Economic development is like a parade. While not all of the jobs are glamorous -- for every horseback rider there's a horseback shoveler -- they are all important. Example: Researchers at the Albany Department of Energy are working hard to solve global warming problems that some attribute to commercial development.
Burning coal and other fossil fuels releases carbon dioxide, or [CO.sub.2], into the air, possibly trapping the suns energy in the atmosphere and creating a greenhouse effect. In the last 100 years, scientists say the [CO.sub.2] level in our atmosphere has more than tripled.
Researchers Dave Dahlin and Bill O'Conner are hoping to develop a method for trapping the [CO.sub.2] permanently in powdered magnesite. The current process involves using an agitator (think blender) to mix water and rock, which -- thanks to a highly heated and pressurized chamber -- are able to absorb the [CO.sub.2]. The compound is then filtered and dried.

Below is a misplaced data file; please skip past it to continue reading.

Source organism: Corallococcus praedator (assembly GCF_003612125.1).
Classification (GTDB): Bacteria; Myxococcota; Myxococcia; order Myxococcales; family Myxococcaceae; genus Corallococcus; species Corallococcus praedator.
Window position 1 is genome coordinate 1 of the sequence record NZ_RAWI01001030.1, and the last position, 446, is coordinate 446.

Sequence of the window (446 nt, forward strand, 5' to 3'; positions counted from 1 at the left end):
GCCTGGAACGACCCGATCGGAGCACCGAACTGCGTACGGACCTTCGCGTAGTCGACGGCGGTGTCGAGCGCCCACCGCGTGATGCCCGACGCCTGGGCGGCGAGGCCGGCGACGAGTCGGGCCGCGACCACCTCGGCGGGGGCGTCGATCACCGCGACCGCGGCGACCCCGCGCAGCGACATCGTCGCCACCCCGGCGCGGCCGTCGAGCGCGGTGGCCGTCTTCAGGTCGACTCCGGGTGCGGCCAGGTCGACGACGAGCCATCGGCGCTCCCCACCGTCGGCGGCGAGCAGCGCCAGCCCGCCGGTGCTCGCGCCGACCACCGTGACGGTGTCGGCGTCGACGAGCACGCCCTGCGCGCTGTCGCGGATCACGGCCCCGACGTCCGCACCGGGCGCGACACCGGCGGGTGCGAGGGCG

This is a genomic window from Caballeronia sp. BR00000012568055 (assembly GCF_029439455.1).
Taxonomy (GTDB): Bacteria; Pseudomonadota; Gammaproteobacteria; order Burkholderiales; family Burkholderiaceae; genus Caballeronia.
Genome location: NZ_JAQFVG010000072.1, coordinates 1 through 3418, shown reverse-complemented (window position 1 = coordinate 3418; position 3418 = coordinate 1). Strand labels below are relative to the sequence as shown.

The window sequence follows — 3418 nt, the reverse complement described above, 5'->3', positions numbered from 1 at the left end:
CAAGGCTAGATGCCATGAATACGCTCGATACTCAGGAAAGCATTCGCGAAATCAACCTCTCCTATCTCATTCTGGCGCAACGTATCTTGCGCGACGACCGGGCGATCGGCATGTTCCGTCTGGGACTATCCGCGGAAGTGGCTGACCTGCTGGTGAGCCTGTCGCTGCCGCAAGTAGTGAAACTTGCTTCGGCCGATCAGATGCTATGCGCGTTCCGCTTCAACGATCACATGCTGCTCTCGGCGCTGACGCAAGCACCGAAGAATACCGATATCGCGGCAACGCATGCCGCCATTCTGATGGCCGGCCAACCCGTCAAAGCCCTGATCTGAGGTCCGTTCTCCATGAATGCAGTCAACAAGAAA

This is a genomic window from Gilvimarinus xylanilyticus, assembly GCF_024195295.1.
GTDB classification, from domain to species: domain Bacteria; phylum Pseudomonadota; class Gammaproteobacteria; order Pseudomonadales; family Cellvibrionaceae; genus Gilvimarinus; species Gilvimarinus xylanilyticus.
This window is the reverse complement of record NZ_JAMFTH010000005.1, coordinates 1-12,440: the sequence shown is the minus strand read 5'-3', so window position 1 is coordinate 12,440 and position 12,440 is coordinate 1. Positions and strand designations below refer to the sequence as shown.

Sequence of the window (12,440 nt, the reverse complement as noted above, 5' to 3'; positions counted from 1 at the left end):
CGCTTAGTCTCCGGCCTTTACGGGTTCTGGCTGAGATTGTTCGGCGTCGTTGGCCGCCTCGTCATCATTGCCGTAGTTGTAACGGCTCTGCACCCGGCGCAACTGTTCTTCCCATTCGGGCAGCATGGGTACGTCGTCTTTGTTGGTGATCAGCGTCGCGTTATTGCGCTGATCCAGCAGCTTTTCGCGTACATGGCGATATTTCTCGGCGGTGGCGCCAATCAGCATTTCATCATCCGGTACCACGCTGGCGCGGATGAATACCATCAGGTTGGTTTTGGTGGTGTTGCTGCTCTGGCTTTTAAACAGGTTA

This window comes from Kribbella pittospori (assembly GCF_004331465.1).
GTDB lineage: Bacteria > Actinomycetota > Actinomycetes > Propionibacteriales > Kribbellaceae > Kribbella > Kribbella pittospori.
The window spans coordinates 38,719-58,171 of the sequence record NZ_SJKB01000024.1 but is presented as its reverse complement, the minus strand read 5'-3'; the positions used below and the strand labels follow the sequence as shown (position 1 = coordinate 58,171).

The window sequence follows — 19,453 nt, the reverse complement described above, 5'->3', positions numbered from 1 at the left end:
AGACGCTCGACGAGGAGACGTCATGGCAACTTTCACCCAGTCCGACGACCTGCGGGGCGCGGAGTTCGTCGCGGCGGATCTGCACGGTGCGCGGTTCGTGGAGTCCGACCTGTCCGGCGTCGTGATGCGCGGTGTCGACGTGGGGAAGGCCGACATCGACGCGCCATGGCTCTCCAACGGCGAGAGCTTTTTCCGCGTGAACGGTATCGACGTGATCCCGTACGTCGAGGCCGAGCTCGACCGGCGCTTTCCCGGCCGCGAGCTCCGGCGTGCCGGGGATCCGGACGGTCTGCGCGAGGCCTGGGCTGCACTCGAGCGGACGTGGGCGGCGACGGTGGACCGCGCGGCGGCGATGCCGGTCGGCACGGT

"We hope to have this complicated process commercially viable by 2015 to 2030," says George Dooley III, research director at the Albany Research Center. "If we can get the technology in line with emissions and can create a geologically stable end product, the economic opportunities will be substantial."
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|Article Type:||Brief Article|
|Date:||Mar 1, 2000|
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